It was what she had wanted. It was. Death. For every child two and under in the town of Bethlehem. It had been her idea, whispered into the heart, solidified by Fear and Hate, and carried out by Herod. Then why did it make her feel so sick inside?

Lust continued to talk it out, describing in great detail the scene Folly had hidden from.

Folly shut out her words.

She had turned her back on the destruction, watching instead the steady stream of little ones the angels carried upward and out of her sight, searching for a sign the one they hunted had been killed.

Instead wretchedness as she had never felt descended upon her soul.

She had vomited. Then fled.

Now Lust was bringing it all back.

Folly launched the three-tiered coal board against the wall. It shattered.

“Will you shut up? I was there, okay?”

Folly stormed out of the room, not caring Lucifer would be furious she had destroyed his future plans.

She clenched her jaw. Oh, well. She would make another board once the whore left her alone.

Regret clawed at her throat. It was worse than the hatred she felt constantly for the maker and his creatures.

Since when did she care about the maker’s creatures?

 

Wisdom waited patiently for Michael, sword drawn.

The even breaths of the three sleeping on the ground comforted her heavy heart.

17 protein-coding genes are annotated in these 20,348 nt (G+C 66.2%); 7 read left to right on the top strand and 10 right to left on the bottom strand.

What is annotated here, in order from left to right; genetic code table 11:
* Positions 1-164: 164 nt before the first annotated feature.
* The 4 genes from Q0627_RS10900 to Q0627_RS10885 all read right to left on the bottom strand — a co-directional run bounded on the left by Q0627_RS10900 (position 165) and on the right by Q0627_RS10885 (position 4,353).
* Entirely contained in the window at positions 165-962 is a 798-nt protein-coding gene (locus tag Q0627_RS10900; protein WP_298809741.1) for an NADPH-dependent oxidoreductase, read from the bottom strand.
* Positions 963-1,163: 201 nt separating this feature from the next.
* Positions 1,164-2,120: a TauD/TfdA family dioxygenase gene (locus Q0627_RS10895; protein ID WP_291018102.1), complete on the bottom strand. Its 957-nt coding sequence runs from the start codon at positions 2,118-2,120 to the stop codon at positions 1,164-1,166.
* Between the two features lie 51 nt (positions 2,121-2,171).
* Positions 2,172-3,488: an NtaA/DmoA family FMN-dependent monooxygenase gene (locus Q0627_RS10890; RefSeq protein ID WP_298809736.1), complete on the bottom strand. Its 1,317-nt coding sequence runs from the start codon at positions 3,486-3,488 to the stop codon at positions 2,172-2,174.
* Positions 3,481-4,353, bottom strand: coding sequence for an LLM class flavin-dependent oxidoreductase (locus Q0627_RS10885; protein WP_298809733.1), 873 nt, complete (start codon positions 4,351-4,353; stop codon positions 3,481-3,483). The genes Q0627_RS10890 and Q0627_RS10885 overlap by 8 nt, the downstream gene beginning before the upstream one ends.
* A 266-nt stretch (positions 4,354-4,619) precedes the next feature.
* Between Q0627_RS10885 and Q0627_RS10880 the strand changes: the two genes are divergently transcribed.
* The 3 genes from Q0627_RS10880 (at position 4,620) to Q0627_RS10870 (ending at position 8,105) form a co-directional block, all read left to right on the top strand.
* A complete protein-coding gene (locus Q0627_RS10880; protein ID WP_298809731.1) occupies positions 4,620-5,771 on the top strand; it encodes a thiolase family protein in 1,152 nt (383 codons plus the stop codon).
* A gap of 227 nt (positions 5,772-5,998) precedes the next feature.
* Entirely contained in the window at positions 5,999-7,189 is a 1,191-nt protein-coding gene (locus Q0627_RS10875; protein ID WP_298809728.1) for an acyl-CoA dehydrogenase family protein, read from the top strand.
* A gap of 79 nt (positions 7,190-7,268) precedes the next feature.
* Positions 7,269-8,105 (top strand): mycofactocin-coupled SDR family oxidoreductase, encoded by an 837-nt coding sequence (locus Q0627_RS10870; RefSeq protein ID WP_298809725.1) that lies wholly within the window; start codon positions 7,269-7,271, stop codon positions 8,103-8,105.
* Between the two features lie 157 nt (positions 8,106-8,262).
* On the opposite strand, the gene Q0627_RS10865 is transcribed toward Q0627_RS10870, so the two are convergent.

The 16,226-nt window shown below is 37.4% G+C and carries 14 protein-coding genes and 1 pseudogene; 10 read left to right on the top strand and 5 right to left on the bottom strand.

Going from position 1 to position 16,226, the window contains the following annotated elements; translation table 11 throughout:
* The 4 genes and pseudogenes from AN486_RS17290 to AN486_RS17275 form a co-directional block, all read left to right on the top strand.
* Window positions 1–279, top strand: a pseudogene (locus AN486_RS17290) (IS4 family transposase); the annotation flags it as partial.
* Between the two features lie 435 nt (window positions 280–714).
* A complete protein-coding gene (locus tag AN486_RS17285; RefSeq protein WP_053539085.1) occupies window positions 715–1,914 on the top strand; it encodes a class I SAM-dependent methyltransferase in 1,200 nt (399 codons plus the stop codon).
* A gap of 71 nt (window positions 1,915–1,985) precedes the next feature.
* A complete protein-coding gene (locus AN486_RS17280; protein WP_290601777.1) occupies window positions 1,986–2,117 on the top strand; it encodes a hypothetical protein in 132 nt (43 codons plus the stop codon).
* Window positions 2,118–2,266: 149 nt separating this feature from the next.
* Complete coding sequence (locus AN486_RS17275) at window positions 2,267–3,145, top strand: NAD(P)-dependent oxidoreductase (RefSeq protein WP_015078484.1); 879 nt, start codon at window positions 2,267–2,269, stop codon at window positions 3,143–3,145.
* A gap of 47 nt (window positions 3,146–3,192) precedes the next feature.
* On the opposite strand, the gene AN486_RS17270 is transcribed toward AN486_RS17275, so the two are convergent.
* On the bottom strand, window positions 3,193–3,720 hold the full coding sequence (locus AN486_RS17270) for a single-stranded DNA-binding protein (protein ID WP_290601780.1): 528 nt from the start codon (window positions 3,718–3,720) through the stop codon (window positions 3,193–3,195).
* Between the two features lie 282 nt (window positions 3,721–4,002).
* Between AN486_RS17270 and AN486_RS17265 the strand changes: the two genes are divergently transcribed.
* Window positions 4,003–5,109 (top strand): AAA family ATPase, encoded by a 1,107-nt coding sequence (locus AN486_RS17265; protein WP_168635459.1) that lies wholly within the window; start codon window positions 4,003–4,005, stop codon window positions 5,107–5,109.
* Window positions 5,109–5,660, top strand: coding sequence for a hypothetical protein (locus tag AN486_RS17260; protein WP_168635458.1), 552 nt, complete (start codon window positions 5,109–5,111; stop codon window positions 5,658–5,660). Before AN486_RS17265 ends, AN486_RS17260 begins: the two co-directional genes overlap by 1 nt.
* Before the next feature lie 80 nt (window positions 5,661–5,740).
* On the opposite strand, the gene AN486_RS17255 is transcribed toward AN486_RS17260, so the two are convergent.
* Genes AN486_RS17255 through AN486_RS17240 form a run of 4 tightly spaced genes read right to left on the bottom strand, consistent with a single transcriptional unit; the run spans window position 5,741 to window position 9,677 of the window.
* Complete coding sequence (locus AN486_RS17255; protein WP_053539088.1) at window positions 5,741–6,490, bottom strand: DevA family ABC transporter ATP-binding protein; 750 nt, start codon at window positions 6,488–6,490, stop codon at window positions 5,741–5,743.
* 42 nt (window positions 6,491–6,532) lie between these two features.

“Oh, Maker,” she whispered.

She straightened as Michael dropped lightly beside her.

“What news, Commander?”

He shook his head.

Wisdom dropped her head in sorrow.

“Your charges?” he asked.

“Safe. Unharmed,” she barely managed to whisper past the tears clogging her throat.

“Praise the Maker.”

Wisdom forced herself to speak.

“Gabriel warned them just in time. If Joseph hadn’t acted immediately…” her voice trailed off.

She hiccupped a sob.

“I know, Wisdom. I know.”

Another sob escaped.

Michael sheathed his sword and drew her into his burly arms.

Wisdom sobbed for each precious life who, although each child was now with the Creator, had been so lovingly handcrafted for a long, plentiful life on Terra.

“I know, Wisdom. I know,” Michael murmured against her hair.

Wisdom cried harder, her weeping the only prayer she could utter before the Maker.

If only there wasn’t such evil in the world!

Her sobs lessened as her eyes took on a steely glint.

She would fight. She would fight till her final day as a warrior, all evil that rose against Love Himself.

 

Wisdom and Folly: Sisters by Michele Israel Harper, Chapter Twenty-one. Copyright © 2015. All rights reserved.

The Promise by giuliaraineri on DeviantArt and her website. Copyright © 2012-2015 by giuliaraineri.

Used with permission. All rights reserved.

Scripture taken from the New King James Version. Copyright © 1982 by Thomas Nelson, Inc. Used by permission. All rights reserved.